Vascular risk has been reported as a predictor of overall cognitive decline and a diagnosis of mild cognitive impairment (MCI). We investigated the association between vascular risk and memory impairment (MI) in elderly people.
This was a case-control study involving 544 participants aged ≥ 60 years from Atma Jaya Cognitive and Aging (ACtive Aging) Research. A positive vascular risk was identified as having a history of heart attack, hypertension, or diabetes and/or a low HDL or high LDL level obtained from blood sample. We used the Consortium to Establish a Registry for Alzheimer's Disease (CERAD) instrument to assess the cognitive function of the respondents. MI was defined as a score of WLMIR trial 3 less than 8.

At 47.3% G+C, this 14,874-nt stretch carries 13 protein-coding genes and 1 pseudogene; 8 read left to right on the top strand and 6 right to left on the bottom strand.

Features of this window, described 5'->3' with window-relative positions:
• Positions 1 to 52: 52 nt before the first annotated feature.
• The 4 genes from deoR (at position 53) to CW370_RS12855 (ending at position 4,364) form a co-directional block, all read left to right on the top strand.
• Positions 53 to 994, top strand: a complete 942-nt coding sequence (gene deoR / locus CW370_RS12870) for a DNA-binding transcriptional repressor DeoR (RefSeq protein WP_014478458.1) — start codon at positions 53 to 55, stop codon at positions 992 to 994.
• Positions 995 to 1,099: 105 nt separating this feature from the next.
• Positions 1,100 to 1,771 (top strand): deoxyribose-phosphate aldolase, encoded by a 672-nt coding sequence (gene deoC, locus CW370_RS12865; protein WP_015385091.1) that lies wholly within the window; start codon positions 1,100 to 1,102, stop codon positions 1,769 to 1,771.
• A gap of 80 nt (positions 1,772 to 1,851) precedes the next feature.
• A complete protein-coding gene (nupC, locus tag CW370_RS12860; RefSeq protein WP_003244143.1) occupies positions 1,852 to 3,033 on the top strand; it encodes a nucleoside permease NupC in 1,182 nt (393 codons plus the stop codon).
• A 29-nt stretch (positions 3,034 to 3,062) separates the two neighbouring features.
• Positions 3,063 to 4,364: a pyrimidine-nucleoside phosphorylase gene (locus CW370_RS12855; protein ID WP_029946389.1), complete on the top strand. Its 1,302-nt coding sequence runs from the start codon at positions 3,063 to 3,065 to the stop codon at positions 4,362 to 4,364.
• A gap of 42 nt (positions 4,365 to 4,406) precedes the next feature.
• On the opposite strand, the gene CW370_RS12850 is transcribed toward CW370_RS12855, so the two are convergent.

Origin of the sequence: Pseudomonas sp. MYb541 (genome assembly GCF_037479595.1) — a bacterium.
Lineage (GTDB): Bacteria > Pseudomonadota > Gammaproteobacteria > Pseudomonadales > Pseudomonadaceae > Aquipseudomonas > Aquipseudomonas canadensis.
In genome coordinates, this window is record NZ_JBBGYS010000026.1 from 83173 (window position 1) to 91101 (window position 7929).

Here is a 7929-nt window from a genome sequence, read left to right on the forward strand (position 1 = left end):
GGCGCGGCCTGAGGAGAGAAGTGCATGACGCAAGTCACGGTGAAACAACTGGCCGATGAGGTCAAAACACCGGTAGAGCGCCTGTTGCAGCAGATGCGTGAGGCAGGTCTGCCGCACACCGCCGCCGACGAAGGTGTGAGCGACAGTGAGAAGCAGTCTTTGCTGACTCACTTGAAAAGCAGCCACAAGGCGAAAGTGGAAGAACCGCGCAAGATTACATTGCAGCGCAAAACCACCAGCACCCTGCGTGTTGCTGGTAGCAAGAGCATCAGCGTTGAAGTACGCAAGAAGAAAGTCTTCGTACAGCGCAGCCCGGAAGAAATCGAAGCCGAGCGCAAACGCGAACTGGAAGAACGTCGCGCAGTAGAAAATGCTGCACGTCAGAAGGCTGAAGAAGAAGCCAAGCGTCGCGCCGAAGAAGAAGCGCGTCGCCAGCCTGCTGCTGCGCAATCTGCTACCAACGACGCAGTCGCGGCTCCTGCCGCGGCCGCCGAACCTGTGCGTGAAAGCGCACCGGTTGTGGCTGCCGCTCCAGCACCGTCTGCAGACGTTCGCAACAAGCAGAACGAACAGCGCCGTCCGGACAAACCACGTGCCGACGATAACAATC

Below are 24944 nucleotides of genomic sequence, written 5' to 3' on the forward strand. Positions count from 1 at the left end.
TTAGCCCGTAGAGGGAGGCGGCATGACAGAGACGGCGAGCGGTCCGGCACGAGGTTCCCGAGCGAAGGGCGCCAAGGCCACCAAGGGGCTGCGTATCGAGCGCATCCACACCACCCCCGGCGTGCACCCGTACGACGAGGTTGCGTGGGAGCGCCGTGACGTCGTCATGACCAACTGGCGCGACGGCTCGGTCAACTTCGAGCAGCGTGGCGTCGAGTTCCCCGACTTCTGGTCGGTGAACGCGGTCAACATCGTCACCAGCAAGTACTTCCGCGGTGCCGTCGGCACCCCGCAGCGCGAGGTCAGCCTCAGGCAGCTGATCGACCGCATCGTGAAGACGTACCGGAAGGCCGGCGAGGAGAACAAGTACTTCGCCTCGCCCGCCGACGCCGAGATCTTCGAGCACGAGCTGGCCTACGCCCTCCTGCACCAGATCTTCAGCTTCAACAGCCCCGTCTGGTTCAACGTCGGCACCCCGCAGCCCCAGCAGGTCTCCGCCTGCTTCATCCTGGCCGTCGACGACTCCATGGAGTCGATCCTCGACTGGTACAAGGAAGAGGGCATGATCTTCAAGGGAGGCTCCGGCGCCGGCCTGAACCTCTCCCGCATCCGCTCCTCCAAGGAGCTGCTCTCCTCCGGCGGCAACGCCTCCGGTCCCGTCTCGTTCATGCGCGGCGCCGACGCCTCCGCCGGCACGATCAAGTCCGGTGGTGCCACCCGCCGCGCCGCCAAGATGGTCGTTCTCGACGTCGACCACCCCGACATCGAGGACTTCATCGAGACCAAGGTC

Mean age of the participants was 66.29 ± 7.89. A majority of the participants was classified as having MI (76.1%). There was no association between MI with gender or history of heart attack, hypertension, diabetes, or lipid profile (p > 0.05). Strong associations were found between MI and both education and age (p < 0.005, OR: 2.136, OR:1.964),
MI was not associated with vascular risk. The odds of MI were more likely to increase along with aging and inversely associated with education.
1Department of Neurology, Faculty of Medicine, Atma Jaya Catholic University of Indonesia
2Center of Health Research, Atma Jaya Catholic University of Indonesia